you want to come and help us?’. These front line staff don’t realise
how significant a role they play every day and I found the nurses
attitudes really humbling.
“As I start 14 days of isolation, just to ensure I’m not putting
anyone at risk, I have started reflecting on the experience and I
think we take a lot of things for granted. Seeing it in the news is
one thing but seeing the reality has been something else. It’s made me
appreciate all the little things and I’m confident there will be some
learning for the future.”
Clinical System Migrations in lockdown
The outbreak of COVID-19 has necessitated a major change in how our
Team deliver GP practice clinical system migrations.
The risk of infection and the need to protect our people, the
practice staff and patients forced the team to innovate and adapt,
particularly when tasked to project manage two GP clinical system
mergers with one migration across Derbyshire as well as two GP merges
and the continuation of two GP clinical system migrations in the North East.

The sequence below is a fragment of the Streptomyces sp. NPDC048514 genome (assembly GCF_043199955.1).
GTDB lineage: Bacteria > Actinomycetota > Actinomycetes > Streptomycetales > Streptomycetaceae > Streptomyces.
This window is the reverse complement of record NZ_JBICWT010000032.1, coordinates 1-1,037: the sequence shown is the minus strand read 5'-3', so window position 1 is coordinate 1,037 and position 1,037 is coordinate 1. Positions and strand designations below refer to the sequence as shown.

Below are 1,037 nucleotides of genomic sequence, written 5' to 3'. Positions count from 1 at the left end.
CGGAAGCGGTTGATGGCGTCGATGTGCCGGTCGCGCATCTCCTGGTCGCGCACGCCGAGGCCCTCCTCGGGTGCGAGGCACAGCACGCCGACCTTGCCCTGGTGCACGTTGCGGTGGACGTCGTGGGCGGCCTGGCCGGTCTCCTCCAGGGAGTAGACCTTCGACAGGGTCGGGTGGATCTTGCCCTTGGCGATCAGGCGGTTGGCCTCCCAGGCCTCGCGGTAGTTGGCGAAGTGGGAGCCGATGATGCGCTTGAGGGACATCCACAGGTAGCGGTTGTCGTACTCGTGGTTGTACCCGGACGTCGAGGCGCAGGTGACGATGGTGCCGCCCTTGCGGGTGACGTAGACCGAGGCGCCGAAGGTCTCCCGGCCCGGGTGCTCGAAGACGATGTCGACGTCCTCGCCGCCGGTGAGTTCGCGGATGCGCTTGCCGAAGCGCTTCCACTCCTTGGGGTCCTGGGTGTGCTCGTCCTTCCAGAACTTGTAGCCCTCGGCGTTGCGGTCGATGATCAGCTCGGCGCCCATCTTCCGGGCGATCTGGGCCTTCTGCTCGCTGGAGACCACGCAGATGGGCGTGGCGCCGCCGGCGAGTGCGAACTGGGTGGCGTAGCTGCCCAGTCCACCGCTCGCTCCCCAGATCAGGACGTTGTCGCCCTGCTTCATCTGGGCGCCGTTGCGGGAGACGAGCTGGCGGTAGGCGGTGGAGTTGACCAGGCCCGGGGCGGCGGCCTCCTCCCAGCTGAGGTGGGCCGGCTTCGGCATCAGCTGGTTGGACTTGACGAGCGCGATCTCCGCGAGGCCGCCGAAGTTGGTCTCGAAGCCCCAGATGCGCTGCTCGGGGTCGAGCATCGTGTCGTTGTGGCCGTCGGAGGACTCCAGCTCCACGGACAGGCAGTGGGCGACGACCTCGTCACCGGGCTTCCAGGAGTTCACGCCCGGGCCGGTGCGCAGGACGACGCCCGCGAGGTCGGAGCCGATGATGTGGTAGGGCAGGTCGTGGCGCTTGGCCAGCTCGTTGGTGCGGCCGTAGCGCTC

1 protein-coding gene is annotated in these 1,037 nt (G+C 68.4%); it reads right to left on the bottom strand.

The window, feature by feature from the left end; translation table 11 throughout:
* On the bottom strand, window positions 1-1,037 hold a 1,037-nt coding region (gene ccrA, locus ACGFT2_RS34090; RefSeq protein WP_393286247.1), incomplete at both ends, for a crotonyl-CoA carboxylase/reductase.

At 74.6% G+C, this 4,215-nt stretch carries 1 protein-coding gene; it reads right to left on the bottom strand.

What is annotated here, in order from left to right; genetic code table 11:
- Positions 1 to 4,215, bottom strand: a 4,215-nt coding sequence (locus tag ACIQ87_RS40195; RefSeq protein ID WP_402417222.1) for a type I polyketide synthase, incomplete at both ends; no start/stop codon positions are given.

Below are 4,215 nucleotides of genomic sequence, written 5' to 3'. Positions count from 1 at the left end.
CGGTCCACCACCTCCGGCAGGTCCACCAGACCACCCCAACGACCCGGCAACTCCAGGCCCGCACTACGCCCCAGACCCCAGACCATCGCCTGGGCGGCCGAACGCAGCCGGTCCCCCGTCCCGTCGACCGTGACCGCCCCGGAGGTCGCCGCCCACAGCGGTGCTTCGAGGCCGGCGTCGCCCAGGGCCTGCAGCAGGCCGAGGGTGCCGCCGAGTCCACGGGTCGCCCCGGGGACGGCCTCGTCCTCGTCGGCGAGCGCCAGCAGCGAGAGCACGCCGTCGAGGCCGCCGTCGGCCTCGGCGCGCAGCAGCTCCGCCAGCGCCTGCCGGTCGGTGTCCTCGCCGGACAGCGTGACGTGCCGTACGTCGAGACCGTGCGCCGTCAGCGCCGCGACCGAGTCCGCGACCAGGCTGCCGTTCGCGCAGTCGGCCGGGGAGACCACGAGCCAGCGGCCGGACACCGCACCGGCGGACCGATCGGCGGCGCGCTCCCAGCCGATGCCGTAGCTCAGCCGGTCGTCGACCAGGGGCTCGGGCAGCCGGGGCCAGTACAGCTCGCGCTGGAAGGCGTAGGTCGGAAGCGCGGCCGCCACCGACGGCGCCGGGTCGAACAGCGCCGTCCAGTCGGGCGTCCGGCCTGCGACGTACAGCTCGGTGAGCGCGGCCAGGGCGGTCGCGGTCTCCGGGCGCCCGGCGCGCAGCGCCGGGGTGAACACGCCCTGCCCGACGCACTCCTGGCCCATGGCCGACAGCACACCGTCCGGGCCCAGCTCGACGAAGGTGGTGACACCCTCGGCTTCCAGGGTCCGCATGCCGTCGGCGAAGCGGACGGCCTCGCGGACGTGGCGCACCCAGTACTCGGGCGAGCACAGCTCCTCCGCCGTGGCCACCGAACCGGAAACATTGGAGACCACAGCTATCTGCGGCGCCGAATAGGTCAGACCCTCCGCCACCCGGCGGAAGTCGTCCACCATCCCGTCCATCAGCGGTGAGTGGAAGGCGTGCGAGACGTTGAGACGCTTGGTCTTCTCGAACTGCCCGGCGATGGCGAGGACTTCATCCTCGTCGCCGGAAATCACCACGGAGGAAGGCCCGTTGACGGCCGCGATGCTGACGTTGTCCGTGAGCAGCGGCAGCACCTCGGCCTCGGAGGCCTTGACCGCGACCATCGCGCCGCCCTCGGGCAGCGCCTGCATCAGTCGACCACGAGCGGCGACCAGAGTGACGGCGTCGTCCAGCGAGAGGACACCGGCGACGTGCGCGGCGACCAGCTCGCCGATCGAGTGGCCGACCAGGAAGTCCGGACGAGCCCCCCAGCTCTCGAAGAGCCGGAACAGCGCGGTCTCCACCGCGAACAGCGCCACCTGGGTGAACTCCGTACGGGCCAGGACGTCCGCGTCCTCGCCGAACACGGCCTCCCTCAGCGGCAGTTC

With smart card access and the deployment of Microsoft Teams and
greater utilisation of Cisco WebEx, NECS colleagues managed to develop
a complete remote support package, creating new processes to provide
minimal impact on the customers and to maintain clinical safety.
The communication platform with screen share functionality and the
support of all parties involved, limited the impact of COVID-19 to
ensure the successful completion of the migration and mergers.
Using video consultation as an effective alternative
As a result of COVID-19, it has been essential to make significant
changes to the way primary care services are delivered in order to
reduce the spread of infection and comply with social distancing and
The option for clinicians to holdvideo consultations, as an
alternative to face-to-face contact, has been crucial . Consequently,
there has been an urgent demand for video consultation capability to
be rolled out across primary care. Our ICT Programmes
and Projects Team implemented a digital-first approach in
primary care, with General Practitioners able to protect the safety of
paients and their staff whilst maintaining quality of care.
Digital First – Offering remote consultations instead of face
to face (In response to a request from the Secretary of State for
Health and Care, Matt Hancock, to adopt a digital-first approach in
primary care to improve the experience of both patients and clinicians
by using digital technology, GP practices across the North East &